Justice Nick McNally of the Court of Appeal on Friday granted convicted former Group Secretary of the Debswana Mining Company, Joseph Matome, bail pending his application for leave to appeal to be heard in July this year.
Matome is doing a two-year jail term after he and the late former Debswana Managing Director, Louis Nchindo, were convicted of giving fictitious information to former President Festus Mogae to support the allocation of Plot 55720 in Gaborone, belonging to Nchindo’s company – Tourism Development Consortium (Pty).
They did so under the guise that Tourism Development Consortium (Pty) was partially owned by the Botswana Government and had intentions to contribute to the diversification of the country’s economy when the opposite was true.
Before Justice McNally, who throughout court proceedings displayed a clear sign of hearing loss granted Matome bail, prosecutors from the Directorate of Public Prosecutions had opposed that the State was not prepared to argue the application for leave of appeal and needed more time because Matome’s advocate, Paul Farlam, served them with over 5000 pages of records of proceedings on Thursday afternoon. The State asked for a postponement.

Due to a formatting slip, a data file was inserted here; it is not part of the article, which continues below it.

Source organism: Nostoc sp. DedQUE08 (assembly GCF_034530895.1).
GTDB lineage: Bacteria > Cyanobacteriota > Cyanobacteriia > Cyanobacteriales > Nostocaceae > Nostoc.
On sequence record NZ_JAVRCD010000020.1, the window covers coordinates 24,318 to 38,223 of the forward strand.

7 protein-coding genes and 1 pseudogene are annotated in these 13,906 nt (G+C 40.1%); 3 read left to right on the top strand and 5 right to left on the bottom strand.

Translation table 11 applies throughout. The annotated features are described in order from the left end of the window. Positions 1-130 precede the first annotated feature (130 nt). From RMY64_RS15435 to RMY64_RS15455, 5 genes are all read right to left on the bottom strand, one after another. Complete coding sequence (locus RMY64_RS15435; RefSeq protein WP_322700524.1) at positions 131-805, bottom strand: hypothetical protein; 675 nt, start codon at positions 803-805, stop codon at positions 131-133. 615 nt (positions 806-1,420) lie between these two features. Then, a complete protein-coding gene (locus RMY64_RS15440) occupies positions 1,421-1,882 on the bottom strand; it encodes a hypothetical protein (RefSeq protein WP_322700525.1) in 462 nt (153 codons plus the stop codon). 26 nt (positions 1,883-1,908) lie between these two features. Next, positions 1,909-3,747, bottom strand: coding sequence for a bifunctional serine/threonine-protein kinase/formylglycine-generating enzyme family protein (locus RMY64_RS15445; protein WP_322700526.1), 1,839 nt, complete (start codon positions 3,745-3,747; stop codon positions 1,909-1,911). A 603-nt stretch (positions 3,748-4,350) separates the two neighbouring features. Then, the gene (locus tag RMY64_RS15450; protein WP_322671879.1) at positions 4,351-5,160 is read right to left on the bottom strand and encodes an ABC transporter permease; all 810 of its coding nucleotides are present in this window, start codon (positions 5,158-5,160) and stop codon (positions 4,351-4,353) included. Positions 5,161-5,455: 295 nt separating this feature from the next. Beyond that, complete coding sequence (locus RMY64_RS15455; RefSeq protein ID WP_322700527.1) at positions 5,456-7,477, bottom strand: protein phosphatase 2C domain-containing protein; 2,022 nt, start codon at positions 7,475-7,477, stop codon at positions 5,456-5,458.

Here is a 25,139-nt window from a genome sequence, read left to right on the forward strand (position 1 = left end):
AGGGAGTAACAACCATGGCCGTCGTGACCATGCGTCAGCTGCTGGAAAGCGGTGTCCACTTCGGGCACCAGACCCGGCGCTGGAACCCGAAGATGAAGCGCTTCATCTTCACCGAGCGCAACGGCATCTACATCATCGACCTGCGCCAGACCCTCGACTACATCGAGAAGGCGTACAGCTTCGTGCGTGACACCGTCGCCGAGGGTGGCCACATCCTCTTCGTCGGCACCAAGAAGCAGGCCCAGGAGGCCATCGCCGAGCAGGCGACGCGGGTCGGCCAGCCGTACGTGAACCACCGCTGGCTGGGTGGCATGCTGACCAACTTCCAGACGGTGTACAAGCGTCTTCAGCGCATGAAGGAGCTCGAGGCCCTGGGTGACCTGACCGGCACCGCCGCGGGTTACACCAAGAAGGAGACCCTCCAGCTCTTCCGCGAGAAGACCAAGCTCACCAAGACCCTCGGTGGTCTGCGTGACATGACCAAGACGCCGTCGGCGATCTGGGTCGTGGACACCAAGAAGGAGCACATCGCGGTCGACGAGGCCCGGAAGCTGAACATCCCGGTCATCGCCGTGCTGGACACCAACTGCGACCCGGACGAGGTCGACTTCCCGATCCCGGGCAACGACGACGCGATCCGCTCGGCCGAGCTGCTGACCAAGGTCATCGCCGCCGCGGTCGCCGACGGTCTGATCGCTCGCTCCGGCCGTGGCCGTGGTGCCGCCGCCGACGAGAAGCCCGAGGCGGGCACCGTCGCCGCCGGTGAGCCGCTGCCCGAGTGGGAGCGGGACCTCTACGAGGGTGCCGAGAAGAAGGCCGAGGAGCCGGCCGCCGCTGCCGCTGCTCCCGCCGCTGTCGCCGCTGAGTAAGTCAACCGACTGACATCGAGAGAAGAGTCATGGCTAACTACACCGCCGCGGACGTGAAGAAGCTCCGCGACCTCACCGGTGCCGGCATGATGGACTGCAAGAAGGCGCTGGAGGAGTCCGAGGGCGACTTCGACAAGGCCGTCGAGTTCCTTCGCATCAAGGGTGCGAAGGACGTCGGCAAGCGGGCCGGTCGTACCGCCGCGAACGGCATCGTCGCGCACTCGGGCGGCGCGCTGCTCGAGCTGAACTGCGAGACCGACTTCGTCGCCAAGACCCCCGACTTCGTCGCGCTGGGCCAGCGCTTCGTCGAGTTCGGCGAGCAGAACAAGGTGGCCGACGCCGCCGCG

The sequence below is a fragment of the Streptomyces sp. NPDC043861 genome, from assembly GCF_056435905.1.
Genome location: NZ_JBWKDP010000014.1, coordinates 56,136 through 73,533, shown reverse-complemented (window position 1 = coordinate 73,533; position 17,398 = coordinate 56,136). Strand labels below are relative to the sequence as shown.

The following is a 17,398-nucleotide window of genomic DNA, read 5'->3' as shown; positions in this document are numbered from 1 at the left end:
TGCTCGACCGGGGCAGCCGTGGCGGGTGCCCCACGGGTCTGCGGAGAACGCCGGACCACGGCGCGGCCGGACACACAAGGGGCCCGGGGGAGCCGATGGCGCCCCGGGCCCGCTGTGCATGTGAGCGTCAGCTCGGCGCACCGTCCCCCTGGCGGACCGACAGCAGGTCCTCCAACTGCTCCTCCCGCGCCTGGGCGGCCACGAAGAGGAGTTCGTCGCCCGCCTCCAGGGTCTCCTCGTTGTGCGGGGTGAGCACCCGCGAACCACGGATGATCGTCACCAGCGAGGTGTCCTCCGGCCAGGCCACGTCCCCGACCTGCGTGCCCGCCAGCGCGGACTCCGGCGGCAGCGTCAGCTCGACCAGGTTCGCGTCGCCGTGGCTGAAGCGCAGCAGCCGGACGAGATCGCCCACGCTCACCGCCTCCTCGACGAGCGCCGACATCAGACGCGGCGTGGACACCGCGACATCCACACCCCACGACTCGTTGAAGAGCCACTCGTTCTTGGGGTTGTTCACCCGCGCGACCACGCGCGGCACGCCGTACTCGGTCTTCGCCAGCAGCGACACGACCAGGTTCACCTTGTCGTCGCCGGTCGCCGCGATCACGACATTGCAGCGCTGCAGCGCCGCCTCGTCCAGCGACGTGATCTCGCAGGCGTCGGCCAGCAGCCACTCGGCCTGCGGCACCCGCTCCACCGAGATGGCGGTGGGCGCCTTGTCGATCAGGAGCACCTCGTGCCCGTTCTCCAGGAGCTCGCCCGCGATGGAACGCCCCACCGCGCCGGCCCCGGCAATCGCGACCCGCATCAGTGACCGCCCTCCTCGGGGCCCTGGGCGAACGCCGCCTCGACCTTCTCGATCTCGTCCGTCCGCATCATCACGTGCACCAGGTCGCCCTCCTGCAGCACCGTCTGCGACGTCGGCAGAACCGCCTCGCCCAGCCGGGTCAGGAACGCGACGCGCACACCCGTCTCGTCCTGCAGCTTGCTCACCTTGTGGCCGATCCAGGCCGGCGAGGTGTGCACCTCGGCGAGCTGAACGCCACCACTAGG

Matome’s attorney, flown from Cape Town, argued that the DPP has previously asked for a postponement over the same matter arguing that there was no need for an in depth evaluation of records.
“We know the key documents. There is no basis for the DPP to say they are not prepared. Mr. Matome is now in jail for seven months. Given his two-year conviction, Mr. Matome could spend his entire sentence in jail without parole. This will prejudice Mr. Matome,” attorney Farlam submitted before Justice McNally.
Farlam told the Court of Appeal that Matome is not a flight risk as he has young children.
But the DPP’s Matlhogonolo Phuthego would not have any of that.
“We need adequate time. This matter cannot be done in a wishy-washy way. Attorney Farlam is advancing a very dangerous argument. Why does he want to ambush the State? We are not even sure if the record is in order as it was hastily prepared. In any case, there is no proper obligation for bail in terms of the Constitution,” Phuthego argued.
“Are you saying we have to have a formal application for bail?” Justice McNally asked Phuthego to which he replied “yes my Lord”.
Justice McNally, however, granted Matome bail and postponed the matter to the July sitting of the Court of Appeal.
“I order that this application be heard earlier in the roll. If the application is successful, the appeal itself will be heard later in the roll. Meanwhile bail is granted,” said McNally.